8. Disconnect All Electronics. On the hard, our batteries are topped off then disconnected, allowing us to shut off all electricity to the boat. The dehumidifier is plugged into shore power with an extension cord. We aren’t as thorough as some boats on this point, but we disconnect the SSB & VHF radios – and store them in the oven for lightning strike protection. We disconnect the radar, radio from power. The SSB antenna is disconnected at the backstay. We also take all the AA, AAA, C or D batteries out of anything left on the boat.
9. Clean and Store. Sails are freshwater washed and hoisted on a calm day to let dry before removing and storing below. Canvas is freshwater rinsed, dried and stored below. Dive tanks are emptied and stored, the fishing gear is all stowed, wetsuits, BCDs, fins and masks are thoroughly cleaned and dried before storage. In addition …
A. Freshwater rinse & dry anchor, kellet, anchor chain and rode as well as the entire anchor locker.
B. KISS Blades are washed and stored below.
C. Clean the bottom and if the boat’s to be left in a marina, arrange for regular bottom cleaning. In Bocas Del Toro, we even had the prop bagged because of the rampant marine growth.
D. Make sure everything is out of the cockpit and stowed below – especially electronics and remote VHF mikes.
E. Clean and dry the bilge – YUCK, neither of us likes this chore!
F. Pickle the watermaker, clean and/or change filters.
G. Put a rag in anything birds, critters, wasps or insects could invade – the end of the boom, the anchor locker area, etc.
H. Check and clean all propane connections for corrosion and refill the propane tank if needed.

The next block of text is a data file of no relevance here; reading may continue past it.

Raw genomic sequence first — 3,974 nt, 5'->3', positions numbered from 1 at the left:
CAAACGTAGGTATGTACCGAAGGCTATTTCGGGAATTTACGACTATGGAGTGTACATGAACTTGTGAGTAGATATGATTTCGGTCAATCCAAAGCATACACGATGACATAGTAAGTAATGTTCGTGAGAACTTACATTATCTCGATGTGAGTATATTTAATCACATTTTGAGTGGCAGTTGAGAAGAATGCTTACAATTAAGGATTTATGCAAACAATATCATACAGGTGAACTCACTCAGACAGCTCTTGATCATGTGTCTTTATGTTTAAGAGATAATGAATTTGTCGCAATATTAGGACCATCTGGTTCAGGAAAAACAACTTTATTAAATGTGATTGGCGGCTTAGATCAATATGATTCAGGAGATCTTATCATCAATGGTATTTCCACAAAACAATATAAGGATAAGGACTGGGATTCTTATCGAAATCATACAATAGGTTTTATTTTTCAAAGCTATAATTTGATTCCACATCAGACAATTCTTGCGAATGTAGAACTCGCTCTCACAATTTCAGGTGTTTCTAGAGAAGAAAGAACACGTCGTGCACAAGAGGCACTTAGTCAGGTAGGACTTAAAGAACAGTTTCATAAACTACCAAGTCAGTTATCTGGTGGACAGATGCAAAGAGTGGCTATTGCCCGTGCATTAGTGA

I. Run all the gas out of the Honda 2000 generator, change the oil and store below.
10.Outboard Engine. Our trusty Tohatsu 8 hp is fresh water flushed to let the gas run completely out, lower unit oil changed as necessary, cleaned and 303 UV protection applied. We lock it to the rail with a bar lock such as a MasterLock Bar and cover it with canvas. One caution … LOCKS in the tropics can be a problem. The first year we left Winterlude in the Rio Dulce, our biggest headache was arranging ransom for the lock holding our outboard hostage to our rail. Lubrication of all possible types to hacksaws didn’t have any effect and three days later we were seriously considering hiring a thief to steal our outboard so we could buy it back! Since then, we are much more careful about our locks. We use only stainless marine locks and spray them every few weeks with Tri-Lube Lubricant, the only lubricant we tried that has that’s kept them corrosion free. Before leaving we literally soak all locks in Tri-Lube.
11.LOCK EVERYTHING! Most theft in paradise is opportunity theft. Choose your marina carefully and make sure you ask about security. If you are not comfortable, choose another location. Most marinas and yards have excellent security, but some have issues and asking around with other cruisers in the area will bring these to your attention. Leave nothing available – make sure your cables for anything left out are substantial enough to resist a pair of bolt cutters.
Finally we, drop a chain over the side into the water as the final measure of our lightning protection plan, lock the companionway and bid our floating home goodbye for a few months.
Enjoy your visit in the U.S. without worrying about your boat!